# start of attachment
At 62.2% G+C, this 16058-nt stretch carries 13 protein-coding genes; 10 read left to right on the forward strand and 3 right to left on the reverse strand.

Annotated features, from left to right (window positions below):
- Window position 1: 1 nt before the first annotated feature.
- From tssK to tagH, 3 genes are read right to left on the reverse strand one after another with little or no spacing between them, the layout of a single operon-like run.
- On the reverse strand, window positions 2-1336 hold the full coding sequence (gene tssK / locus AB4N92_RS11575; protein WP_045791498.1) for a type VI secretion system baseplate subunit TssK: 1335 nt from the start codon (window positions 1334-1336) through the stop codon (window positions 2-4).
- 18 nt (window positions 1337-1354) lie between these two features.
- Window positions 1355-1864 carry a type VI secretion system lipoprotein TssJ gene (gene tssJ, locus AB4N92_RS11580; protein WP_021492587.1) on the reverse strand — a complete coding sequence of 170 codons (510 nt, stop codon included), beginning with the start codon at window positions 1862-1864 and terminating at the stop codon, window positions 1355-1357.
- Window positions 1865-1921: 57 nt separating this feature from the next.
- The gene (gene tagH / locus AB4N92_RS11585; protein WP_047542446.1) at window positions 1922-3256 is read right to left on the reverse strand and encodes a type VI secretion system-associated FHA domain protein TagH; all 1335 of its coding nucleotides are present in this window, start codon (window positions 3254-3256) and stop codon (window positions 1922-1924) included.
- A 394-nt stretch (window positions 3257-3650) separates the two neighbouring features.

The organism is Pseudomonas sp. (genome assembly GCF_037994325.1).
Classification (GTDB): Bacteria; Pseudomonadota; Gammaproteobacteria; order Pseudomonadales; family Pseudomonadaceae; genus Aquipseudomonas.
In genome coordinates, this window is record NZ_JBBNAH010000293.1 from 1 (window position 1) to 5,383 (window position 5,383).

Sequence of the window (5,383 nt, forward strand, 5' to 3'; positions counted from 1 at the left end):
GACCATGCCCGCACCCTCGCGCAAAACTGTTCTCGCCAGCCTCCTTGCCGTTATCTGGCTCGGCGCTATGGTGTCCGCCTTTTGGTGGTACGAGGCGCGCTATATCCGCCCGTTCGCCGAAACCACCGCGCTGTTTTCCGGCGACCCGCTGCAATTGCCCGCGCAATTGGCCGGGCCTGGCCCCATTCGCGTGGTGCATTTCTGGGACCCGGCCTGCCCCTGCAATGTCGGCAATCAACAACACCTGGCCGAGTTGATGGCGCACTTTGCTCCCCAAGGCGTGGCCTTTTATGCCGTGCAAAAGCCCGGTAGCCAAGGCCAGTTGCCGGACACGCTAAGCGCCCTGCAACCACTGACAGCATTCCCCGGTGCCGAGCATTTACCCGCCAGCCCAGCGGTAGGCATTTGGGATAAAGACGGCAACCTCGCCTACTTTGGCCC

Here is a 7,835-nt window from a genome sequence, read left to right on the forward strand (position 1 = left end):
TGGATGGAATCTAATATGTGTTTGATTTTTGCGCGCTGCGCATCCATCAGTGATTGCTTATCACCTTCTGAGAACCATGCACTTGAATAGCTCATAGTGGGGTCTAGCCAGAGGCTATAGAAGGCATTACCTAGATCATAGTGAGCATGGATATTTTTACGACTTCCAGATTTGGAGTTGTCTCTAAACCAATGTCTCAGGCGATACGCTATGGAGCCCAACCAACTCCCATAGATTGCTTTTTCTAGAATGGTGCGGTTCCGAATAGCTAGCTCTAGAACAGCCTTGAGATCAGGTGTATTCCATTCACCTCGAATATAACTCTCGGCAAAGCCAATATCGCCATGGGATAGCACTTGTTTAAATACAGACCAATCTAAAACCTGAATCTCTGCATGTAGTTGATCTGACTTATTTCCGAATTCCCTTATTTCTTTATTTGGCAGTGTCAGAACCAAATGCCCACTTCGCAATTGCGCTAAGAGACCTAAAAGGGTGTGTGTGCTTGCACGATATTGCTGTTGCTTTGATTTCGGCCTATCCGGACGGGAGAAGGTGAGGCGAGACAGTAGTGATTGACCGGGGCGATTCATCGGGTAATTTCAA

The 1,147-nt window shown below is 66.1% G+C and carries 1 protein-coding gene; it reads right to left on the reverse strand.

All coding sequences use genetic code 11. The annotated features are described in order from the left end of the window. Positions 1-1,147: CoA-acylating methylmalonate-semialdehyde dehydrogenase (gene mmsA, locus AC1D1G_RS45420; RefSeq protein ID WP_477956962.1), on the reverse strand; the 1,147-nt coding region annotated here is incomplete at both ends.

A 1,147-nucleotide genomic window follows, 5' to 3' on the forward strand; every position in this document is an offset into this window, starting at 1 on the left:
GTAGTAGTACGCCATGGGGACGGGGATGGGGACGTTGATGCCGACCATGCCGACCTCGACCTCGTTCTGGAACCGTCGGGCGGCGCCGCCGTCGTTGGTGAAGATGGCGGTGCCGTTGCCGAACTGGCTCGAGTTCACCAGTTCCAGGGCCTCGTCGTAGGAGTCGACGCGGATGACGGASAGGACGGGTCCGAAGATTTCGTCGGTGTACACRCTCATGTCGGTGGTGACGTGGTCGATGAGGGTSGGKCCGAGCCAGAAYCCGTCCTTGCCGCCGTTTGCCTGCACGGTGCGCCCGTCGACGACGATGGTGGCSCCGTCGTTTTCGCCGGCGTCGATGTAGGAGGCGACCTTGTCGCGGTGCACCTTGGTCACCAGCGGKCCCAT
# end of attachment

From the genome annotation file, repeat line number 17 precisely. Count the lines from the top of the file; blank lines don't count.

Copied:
TGGATGGAATCTAATATGTGTTTGATTTTTGCGCGCTGCGCATCCATCAGTGATTGCTTATCACCTTCTGAGAACCATGCACTTGAATAGCTCATAGTGGGGTCTAGCCAGAGGCTATAGAAGGCATTACCTAGATCATAGTGAGCATGGATATTTTTACGACTTCCAGATTTGGAGTTGTCTCTAAACCAATGTCTCAGGCGATACGCTATGGAGCCCAACCAACTCCCATAGATTGCTTTTTCTAGAATGGTGCGGTTCCGAATAGCTAGCTCTAGAACAGCCTTGAGATCAGGTGTATTCCATTCACCTCGAATATAACTCTCGGCAAAGCCAATATCGCCATGGGATAGCACTTGTTTAAATACAGACCAATCTAAAACCTGAATCTCTGCATGTAGTTGATCTGACTTATTTCCGAATTCCCTTATTTCTTTATTTGGCAGTGTCAGAACCAAATGCCCACTTCGCAATTGCGCTAAGAGACCTAAAAGGGTGTGTGTGCTTGCACGATATTGCTGTTGCTTTGATTTCGGCCTATCCGGACGGGAGAAGGTGAGGCGAGACAGTAGTGATTGACCGGGGCGATTCATCGGGTAATTTCAA